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Craig O'Neill gets Gadberry award

by Rachel O'Neal | March 7, 2021 at 2:28 a.m.
Charlotte Gadberry, founder of the Acansa Festival of the South, says the decision to honor TV news anchor Craig O’Neill with a lifetime achievement award was a no-brainer. O’Neill will be presented the Charlotte Gadberry Award on Friday. (Arkansas Democrat-Gazette/Cary Jenkins)

TV news anchor and all-around funny man Craig O'Neill has been selected by the Acansa Arts Festival of the South as the fourth winner of its Charlotte Gadberry Award.

Bestowed on a person who has made significant contributions to arts and culture, the award is the namesake of Gadberry, who also happens to be Acansa's founder. And it's a fitting award for O'Neill. The news anchor at KTHV, Channel 11, has emceed more than 9,000 events that raised more than $40 million for Arkansas nonprofit organizations.

He will receive the award Friday during an online, virtual event.

"He is such a figure in the community of grace, of caring for the community and supporting organizations that work in the community," Gadberry says of O'Neill. "He just seemed a natural choice."

O'Neill joins Gadberry herself -- along with Linda Newbern and Sharon Heflin -- as recipients of the award, which was established in 2018.

"Movies have Oscars. TV has Emmys. But for me, I'll take the Gadberry because it comes from Charlotte's heart and means so much more," O'Neill says.

FESTIVAL INSPIRATION

Acansa was created by Gadberry after she and her husband, Jim, attended the Spoleto Arts Festival in Charleston, S.C., in 2012. After that trip, she approached the mayors of Little Rock and North Little Rock about creating an arts festival for Central Arkansas.

The inaugural Acansa festival took place in September 2014.

"We called several people and asked if they would like to be on a board that represents arts in Central Arkansas, and I don't recall anyone turning us down," Gadberry says of the fast turnaround time. "It was kind of like a snowball. It was so easy to start.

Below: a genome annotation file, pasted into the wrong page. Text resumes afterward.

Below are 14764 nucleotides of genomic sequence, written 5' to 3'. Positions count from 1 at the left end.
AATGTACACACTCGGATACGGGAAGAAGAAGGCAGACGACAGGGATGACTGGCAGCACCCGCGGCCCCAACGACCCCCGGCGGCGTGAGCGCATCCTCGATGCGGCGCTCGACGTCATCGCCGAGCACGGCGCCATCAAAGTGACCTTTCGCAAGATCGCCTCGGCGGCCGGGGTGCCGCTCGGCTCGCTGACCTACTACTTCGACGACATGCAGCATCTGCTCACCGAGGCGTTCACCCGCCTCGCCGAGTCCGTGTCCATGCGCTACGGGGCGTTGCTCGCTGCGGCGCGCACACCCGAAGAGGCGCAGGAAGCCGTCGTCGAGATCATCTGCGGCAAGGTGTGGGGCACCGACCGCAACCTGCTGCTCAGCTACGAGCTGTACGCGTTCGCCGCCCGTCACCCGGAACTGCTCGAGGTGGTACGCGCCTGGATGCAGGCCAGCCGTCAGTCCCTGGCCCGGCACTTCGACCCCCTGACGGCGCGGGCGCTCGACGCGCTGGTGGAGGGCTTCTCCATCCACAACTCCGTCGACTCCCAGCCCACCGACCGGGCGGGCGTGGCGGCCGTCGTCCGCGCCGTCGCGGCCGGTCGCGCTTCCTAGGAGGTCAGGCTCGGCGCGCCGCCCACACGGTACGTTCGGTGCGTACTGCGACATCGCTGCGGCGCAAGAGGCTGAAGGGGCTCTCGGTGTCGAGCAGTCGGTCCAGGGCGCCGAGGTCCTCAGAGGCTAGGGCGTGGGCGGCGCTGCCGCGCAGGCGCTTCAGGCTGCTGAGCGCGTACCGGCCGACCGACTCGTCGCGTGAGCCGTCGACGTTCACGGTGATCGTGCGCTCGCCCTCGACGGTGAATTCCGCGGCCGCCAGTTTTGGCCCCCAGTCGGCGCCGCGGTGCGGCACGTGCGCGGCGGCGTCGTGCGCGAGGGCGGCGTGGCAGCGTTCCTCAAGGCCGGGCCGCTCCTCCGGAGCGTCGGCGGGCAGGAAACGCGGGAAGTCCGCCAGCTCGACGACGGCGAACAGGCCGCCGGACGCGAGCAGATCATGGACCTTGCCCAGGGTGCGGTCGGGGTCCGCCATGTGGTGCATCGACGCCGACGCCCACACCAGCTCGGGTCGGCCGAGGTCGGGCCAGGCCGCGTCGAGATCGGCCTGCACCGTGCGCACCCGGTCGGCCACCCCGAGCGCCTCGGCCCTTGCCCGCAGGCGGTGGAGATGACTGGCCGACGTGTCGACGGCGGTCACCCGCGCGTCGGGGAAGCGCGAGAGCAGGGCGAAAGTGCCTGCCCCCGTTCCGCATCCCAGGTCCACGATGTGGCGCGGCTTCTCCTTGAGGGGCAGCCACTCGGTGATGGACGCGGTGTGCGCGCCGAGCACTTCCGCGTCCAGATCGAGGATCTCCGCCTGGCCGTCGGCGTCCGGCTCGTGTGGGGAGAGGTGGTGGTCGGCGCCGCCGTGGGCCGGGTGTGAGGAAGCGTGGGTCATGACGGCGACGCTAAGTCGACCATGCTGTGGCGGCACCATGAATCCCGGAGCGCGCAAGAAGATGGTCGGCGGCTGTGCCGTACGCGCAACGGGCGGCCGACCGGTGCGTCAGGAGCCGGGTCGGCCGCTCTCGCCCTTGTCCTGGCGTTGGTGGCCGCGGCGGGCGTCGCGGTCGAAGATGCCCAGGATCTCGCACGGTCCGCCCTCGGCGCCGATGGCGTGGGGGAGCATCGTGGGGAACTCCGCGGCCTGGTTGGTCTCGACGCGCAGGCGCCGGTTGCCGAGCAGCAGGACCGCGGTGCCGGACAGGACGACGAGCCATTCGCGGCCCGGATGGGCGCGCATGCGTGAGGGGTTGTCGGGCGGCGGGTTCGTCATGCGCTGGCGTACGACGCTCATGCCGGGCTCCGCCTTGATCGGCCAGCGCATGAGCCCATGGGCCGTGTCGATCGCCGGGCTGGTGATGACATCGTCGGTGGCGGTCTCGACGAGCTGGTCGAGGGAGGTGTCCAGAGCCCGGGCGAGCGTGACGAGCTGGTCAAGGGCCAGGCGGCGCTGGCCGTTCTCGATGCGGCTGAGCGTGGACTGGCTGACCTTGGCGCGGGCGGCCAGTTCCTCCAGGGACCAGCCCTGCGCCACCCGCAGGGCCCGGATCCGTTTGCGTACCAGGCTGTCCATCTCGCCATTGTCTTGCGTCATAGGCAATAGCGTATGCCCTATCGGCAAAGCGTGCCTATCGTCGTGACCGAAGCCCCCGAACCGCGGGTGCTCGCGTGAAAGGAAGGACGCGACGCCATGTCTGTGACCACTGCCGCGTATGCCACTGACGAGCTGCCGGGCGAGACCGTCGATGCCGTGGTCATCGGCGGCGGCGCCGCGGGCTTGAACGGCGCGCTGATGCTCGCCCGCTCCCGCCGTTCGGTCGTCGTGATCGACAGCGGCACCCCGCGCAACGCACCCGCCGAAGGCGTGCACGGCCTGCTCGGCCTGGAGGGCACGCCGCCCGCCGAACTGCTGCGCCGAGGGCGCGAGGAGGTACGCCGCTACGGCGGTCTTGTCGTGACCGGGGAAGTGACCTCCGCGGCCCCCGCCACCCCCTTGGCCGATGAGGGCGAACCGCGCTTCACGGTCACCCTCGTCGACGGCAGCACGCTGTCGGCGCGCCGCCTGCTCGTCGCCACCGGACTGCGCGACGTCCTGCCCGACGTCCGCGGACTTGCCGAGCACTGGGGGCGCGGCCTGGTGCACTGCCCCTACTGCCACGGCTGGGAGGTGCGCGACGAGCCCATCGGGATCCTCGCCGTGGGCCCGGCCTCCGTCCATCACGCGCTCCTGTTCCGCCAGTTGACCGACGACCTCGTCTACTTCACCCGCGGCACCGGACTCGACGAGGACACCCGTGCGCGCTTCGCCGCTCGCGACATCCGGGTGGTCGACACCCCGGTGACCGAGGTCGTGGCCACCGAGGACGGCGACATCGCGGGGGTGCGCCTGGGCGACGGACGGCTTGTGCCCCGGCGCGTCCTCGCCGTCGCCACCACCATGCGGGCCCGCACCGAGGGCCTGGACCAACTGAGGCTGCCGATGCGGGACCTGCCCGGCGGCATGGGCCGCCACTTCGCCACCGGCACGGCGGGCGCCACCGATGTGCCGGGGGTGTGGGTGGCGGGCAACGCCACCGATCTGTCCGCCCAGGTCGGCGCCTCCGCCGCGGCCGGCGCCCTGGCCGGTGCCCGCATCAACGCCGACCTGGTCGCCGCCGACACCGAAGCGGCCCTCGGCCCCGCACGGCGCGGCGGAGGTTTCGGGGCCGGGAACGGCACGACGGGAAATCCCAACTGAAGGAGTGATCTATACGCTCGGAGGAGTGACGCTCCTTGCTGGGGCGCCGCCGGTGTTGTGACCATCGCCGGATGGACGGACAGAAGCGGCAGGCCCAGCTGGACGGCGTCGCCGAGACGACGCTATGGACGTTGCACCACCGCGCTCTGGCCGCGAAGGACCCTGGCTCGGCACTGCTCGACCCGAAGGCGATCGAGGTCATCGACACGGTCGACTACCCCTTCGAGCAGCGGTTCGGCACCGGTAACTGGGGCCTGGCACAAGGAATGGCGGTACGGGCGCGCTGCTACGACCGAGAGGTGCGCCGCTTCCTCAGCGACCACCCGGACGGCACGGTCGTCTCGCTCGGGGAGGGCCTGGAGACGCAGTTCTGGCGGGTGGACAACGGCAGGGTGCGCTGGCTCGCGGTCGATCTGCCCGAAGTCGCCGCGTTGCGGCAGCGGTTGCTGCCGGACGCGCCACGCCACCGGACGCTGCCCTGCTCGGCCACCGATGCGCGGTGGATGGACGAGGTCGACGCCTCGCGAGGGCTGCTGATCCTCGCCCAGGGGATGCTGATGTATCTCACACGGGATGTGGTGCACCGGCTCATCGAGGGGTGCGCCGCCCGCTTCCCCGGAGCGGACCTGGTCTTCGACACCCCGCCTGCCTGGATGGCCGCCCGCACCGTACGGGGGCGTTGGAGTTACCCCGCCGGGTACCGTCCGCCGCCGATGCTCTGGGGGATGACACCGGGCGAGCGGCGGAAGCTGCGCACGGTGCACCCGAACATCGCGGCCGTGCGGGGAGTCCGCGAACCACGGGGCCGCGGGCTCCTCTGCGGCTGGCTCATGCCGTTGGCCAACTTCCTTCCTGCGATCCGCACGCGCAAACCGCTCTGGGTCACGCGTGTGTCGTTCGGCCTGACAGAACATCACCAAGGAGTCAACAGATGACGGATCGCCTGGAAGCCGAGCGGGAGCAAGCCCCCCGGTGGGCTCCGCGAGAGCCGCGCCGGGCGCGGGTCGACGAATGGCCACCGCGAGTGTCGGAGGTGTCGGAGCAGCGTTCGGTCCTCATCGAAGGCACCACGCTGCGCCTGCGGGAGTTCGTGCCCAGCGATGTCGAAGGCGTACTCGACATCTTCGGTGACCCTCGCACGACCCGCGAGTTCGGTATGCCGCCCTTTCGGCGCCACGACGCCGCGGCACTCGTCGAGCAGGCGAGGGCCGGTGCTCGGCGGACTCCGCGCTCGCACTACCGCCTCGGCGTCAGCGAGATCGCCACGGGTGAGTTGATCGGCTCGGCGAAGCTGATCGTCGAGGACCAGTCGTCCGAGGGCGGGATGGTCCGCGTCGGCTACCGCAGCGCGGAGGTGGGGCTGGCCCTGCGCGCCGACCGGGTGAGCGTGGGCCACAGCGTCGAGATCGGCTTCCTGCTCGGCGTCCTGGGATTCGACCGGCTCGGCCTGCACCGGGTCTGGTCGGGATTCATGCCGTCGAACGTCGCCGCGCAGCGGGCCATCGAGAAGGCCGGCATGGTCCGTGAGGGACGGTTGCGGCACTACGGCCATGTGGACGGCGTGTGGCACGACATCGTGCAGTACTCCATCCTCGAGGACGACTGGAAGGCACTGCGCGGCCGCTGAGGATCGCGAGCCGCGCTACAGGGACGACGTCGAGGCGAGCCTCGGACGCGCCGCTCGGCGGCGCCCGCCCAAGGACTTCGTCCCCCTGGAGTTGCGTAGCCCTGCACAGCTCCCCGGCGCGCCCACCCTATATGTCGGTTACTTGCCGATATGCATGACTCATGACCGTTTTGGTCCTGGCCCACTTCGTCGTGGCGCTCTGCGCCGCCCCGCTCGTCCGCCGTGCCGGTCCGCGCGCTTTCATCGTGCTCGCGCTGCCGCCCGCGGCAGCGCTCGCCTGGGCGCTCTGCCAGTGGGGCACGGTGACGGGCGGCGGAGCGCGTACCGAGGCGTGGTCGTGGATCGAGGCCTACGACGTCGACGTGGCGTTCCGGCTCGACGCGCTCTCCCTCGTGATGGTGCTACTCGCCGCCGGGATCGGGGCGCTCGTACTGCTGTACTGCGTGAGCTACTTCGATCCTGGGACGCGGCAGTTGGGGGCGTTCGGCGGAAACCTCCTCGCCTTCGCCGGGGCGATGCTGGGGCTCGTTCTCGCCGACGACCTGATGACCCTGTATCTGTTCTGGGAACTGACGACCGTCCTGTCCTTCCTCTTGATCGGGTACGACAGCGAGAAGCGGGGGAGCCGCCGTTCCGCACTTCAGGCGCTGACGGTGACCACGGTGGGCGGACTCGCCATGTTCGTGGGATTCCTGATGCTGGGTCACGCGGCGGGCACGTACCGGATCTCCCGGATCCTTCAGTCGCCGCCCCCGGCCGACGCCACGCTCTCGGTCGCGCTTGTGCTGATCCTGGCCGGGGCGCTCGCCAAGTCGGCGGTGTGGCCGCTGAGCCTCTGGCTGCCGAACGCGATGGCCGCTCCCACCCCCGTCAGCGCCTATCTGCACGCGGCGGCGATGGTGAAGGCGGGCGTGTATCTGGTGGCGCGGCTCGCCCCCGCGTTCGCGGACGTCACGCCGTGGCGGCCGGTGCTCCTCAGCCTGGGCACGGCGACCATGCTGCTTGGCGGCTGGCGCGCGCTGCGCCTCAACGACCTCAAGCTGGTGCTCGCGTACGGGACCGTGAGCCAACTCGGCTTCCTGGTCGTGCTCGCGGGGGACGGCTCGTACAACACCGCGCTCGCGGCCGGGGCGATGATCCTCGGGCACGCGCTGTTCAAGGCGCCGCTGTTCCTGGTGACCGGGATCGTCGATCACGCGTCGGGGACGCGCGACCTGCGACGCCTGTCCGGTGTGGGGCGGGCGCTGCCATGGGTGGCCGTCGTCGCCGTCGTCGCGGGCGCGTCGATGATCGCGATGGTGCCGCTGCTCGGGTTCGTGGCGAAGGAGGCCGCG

"When you find something that everyone can see is important for the community and important for them individually, it's easy," she says. "That's what I ran into. I don't know that I had anybody who said they wouldn't help with it."

In normal times, Acansa brings a variety of performers in music, dance and other genres to Central Arkansas for its multi-day festival. The word "Acansa" is one of the spellings of the Siouan Indian word for Arkansas.

Gadberry is hoping the festival can return to an in-person event in September; plans are in the works to make that happen. The dates for the festival have not been finalized.

SUPPORTIVE COMMUNITY

"Our community is just so supportive of the arts," Gadberry says. "I can't say enough about what people do and how they believe in the value of arts for the community as a whole, but especially for the children ... The support has really held up and I just can't say how much I appreciate our community. We are so fortunate to live here."

Born in Little Rock as Randy Hankins, O'Neill attended Pulaski Heights Elementary School, Little Rock Central High School and Arkansas State University. Soon after, he married his college sweetheart, artist and author Jane Hankins, to whom he's been married for 49 years. Together they have two children, Thomas Hankins and Abby Hankins Kerby, and two grandchildren.

He began his career while still in college, landing a job at Jonesboro radio station KBTM. Within a few years, he'd moved to radio station KARN and become known to radio audiences as Craig O'Neill. After 31 years, he moved from the disc jockey studio to the newsroom, joining KTHV first as a sportscaster, then evening anchor.

O'Neill is being honored for a "lifetime spent entertaining and informing Arkansans along with the significant time he's spent assisting and volunteering for a variety of Central Arkansas foundations and nonprofits. Additionally, his contributions to children's literacy will be honored as a tie-in with the event's focus on arts education and providing artistic educational opportunities for local students," according to an Acansa news release.

ARTS ... AND ENTERTAINMENT

The virtual Gadberry Award show will feature a wide array of entertainment from local and national performers. Food and beverages will be hand-delivered to all ticket purchasers ahead of time.

"They can expect great entertainment," Gadberry says of the lineup for the show. "Any time Craig O'Neill is involved, you know it is going to be worthwhile ... It will be entertaining."

More information about the Gadberry Award show can be found at acansa.org.

Charlotte Gadberry was inspired to create the Acansa Festival of the South after she and her husband went to a similar festival in South Carolina. A virtual event is being held Friday to raise money for the organization.
(Arkansas Democrat-Gazette/Cary Jenkins)
Charlotte Gadberry was inspired to create the Acansa Festival of the South after she and her husband went to a similar festival in South Carolina. A virtual event is being held Friday to raise money for the organization. (Arkansas Democrat-Gazette/Cary Jenkins)
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